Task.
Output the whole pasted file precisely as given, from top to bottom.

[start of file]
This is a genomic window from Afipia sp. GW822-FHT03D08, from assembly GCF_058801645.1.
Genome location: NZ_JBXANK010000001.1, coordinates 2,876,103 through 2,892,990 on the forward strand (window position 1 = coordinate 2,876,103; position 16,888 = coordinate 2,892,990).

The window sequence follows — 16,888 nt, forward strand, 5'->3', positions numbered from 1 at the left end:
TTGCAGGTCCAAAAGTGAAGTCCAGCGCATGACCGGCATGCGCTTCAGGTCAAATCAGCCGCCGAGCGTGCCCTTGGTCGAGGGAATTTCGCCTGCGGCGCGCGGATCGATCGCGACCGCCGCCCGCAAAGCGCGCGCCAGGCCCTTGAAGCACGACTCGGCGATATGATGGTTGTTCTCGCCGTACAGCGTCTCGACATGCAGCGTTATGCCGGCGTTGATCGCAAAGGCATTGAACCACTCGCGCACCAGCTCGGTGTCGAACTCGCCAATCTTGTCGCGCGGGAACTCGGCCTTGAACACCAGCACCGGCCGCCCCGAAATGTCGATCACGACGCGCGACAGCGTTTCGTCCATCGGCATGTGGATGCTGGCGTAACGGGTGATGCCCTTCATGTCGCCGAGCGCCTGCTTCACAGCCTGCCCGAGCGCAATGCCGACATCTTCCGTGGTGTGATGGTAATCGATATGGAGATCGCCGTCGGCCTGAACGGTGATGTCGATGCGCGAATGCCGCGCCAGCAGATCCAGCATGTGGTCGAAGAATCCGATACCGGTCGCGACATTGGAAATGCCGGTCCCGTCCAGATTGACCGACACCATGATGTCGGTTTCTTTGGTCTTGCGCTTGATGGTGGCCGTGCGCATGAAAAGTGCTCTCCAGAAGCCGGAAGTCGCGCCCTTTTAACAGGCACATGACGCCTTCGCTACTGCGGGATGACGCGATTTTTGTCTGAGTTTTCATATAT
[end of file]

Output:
This is a genomic window from Afipia sp. GW822-FHT03D08, from assembly GCF_058801645.1.
Genome location: NZ_JBXANK010000001.1, coordinates 2,876,103 through 2,892,990 on the forward strand (window position 1 = coordinate 2,876,103; position 16,888 = coordinate 2,892,990).

The window sequence follows — 16,888 nt, forward strand, 5'->3', positions numbered from 1 at the left end:
TTGCAGGTCCAAAAGTGAAGTCCAGCGCATGACCGGCATGCGCTTCAGGTCAAATCAGCCGCCGAGCGTGCCCTTGGTCGAGGGAATTTCGCCTGCGGCGCGCGGATCGATCGCGACCGCCGCCCGCAAAGCGCGCGCCAGGCCCTTGAAGCACGACTCGGCGATATGATGGTTGTTCTCGCCGTACAGCGTCTCGACATGCAGCGTTATGCCGGCGTTGATCGCAAAGGCATTGAACCACTCGCGCACCAGCTCGGTGTCGAACTCGCCAATCTTGTCGCGCGGGAACTCGGCCTTGAACACCAGCACCGGCCGCCCCGAAATGTCGATCACGACGCGCGACAGCGTTTCGTCCATCGGCATGTGGATGCTGGCGTAACGGGTGATGCCCTTCATGTCGCCGAGCGCCTGCTTCACAGCCTGCCCGAGCGCAATGCCGACATCTTCCGTGGTGTGATGGTAATCGATATGGAGATCGCCGTCGGCCTGAACGGTGATGTCGATGCGCGAATGCCGCGCCAGCAGATCCAGCATGTGGTCGAAGAATCCGATACCGGTCGCGACATTGGAAATGCCGGTCCCGTCCAGATTGACCGACACCATGATGTCGGTTTCTTTGGTCTTGCGCTTGATGGTGGCCGTGCGCATGAAAAGTGCTCTCCAGAAGCCGGAAGTCGCGCCCTTTTAACAGGCACATGACGCCTTCGCTACTGCGGGATGACGCGATTTTTGTCTGAGTTTTCATATAT